Investment casting can produce a wide variety of products and prototypes, but it is important to choose the correct investment casting material for your application. The right material helps you get the desired functionality, save on the cost of materials, eliminate unwanted casting defects, and limit the need for secondary processes after the casting is complete.
Final parts can display smooth surfaces and dimensional precision while allowing for lower weight, thin walls, or other beneficial properties. Determining which properties can be successfully incorporated into your part largely depends on material choice.
Investment Casting Materials
There is a large selection of alloys to choose from during the material selection process for investment casing. These include:
Stainless steels feature superior durability in comparison with many other materials. The potential of the material has led to increased use in investment casting by designers and engineers. Applications for stainless steel include gearbox parts in automotive applications, various gears, camp components, and golf club heads.
Low Alloy Steel
Low alloy steels are among the most frequently used steels in the mechanical world due to their affordability and beneficial mechanical properties. Specialized heat-treating processes make it possible to engineer parts that have differing properties in different areas of the same workpiece. For example, varying heat treatments can be used to make one surface tough and impact-resistant, while another surface becomes wear-resistant.
Aluminum alloy is the most used material in investment casting. Industries that use it most frequently include aerospace, avionics, electronics, and military.
Castings are now offered for demanding applications like airframe components thanks to the material’s improved strength and the availability of quality castings made from aluminum-silicon-magnesium alloy.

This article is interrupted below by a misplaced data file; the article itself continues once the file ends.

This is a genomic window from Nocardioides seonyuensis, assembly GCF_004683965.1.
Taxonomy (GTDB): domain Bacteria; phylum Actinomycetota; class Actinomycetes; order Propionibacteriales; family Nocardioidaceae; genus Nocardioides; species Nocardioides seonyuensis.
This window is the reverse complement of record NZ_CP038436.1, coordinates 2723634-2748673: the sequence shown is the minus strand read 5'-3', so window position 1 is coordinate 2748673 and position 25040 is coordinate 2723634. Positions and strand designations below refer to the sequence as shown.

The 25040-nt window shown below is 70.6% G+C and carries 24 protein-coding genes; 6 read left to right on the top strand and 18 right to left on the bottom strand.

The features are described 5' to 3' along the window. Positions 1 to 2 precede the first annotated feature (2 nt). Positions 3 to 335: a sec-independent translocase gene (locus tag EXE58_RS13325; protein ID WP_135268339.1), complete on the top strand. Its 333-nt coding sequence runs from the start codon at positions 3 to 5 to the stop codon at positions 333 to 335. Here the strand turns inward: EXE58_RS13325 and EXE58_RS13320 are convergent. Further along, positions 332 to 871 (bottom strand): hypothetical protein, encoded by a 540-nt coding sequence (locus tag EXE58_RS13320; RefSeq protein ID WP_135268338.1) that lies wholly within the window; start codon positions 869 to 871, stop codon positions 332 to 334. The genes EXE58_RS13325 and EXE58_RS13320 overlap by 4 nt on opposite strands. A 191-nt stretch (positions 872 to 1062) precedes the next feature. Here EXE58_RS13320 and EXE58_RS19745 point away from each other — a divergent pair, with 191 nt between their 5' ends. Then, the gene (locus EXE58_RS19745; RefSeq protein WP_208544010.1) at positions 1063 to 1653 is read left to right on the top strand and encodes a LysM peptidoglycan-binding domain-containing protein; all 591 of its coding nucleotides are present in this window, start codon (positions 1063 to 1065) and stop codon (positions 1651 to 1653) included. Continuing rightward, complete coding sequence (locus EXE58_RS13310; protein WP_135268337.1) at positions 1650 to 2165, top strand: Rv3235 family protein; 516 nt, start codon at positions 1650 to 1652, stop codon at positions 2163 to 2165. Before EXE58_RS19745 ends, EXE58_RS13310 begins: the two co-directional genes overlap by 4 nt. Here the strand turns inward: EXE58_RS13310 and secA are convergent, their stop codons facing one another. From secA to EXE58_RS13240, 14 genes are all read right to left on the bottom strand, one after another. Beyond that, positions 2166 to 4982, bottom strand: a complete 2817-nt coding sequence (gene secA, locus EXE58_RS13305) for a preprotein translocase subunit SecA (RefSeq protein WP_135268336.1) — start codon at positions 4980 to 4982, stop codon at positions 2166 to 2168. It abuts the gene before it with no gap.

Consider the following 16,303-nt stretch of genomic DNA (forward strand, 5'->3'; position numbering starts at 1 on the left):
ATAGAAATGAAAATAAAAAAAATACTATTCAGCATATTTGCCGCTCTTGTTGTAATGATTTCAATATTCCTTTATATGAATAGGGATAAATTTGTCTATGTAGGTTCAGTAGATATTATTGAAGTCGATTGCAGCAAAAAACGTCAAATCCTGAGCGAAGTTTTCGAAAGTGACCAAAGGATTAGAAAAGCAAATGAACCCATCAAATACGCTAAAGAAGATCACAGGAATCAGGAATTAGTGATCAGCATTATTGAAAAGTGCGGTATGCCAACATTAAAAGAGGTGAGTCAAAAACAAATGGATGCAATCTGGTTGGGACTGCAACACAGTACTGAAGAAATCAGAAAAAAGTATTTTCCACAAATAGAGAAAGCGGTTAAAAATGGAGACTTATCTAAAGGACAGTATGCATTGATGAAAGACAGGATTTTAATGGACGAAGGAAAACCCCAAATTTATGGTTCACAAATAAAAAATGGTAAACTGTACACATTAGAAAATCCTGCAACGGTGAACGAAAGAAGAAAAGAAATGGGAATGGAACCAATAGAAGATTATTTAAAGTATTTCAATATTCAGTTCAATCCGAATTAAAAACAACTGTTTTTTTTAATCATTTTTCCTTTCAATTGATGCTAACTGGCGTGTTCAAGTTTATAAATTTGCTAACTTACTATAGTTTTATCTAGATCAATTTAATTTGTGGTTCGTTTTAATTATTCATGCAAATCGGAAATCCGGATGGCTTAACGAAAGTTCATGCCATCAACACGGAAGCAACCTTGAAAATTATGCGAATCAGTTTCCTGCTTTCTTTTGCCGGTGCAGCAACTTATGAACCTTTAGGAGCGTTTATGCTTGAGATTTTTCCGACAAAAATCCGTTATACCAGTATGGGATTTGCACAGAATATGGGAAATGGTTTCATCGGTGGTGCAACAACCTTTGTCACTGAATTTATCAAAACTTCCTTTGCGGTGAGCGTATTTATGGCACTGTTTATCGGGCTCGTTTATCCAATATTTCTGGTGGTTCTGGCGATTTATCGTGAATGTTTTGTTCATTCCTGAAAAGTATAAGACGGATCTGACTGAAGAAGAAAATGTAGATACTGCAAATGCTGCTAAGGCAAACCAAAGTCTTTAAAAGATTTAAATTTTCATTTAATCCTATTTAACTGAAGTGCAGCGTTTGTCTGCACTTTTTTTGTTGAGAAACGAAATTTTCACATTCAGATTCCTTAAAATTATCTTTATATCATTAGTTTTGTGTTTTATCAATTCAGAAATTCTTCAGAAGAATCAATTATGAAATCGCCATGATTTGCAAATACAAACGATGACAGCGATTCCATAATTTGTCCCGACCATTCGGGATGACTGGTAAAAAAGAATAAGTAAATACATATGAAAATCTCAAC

Carbon steel is a common low-cost material that comes in a variety of grades, with the classifications varying based on the amount of carbon content. The strength, ductility, and performance of carbon steel can be improved in industrial applications through heat treatment. Its ferromagnetic properties make carbon steel useful in motors and electrical appliances. It is safe, durable, and has a high structural integrity, making it one of world’s most frequently used alloys.
Super alloys based in nickel and cobalt have common uses in the aerospace, energy, medical, chemical, and marine industries. Nickel-based alloys are stronger at high temperatures and cobalt-based alloys have superior corrosion, oxidation, and wear resistance over their nickel-based counterparts. Super alloys increasingly replace sheet metal because they provide high rigidity and superior service characteristics while remaining a cost-effective option.
Copper-based alloys are corrosion-resistant and feature low rates of wear. They are frequently used in applications such as ship or pump propellers, electrical components, and plumbing components. A versatile material, there are more than 400 different alloys featuring a wide variety of properties.
Many part types can be investment cast from copper-based alloys. More common types of copper-based alloys include bronze and brass. The strongest copper alloy is beryllium-copper, which has similar properties to high-strength alloy steels but with a higher corrosion resistance over longer periods.
Iron castings, which often include gray iron and ductile iron, are known for their high accuracy and an affordable price tag. Ductile iron has high strength, heat-resistance, and toughness, but it has a more complex production process than other steels. This leads to a higher production cost than cast steel.
Investment Casting from Impro
Investment casting materials have different properties and uses, which is why it is important to choose the correct casting material for your application. Proper material selection will ultimately help you achieve the desired functionality of your design while minimizing cost and material waste.